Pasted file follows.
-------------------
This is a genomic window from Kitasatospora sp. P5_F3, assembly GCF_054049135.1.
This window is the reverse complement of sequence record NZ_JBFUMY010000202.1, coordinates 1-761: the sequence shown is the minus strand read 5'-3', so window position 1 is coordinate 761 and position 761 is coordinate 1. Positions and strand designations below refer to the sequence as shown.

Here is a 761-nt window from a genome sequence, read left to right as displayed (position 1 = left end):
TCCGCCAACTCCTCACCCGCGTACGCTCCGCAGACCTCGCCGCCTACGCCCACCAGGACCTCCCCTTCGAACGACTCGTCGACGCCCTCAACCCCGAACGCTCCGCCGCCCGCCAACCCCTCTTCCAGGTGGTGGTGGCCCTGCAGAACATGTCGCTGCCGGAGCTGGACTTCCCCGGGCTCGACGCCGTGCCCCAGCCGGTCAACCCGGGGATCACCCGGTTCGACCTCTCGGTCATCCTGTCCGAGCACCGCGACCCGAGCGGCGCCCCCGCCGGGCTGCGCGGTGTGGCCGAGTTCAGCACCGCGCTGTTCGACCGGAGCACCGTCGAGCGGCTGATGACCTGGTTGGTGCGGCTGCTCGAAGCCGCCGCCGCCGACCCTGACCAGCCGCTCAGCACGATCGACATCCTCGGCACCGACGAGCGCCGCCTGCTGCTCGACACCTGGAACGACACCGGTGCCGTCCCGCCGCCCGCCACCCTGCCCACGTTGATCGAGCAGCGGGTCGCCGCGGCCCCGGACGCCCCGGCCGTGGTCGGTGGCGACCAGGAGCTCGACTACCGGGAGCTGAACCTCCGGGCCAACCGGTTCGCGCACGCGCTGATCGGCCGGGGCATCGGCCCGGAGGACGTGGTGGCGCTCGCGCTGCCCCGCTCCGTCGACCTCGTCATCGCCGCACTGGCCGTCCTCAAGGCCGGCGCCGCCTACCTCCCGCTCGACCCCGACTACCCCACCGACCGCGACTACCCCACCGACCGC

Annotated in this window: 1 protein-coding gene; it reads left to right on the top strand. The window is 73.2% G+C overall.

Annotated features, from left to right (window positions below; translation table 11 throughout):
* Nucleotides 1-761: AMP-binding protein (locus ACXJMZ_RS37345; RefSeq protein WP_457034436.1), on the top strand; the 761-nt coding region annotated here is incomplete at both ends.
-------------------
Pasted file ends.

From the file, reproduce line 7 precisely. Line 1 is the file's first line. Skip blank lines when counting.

* Nucleotides 1-761: AMP-binding protein (locus ACXJMZ_RS37345; RefSeq protein WP_457034436.1), on the top strand; the 761-nt coding region annotated here is incomplete at both ends.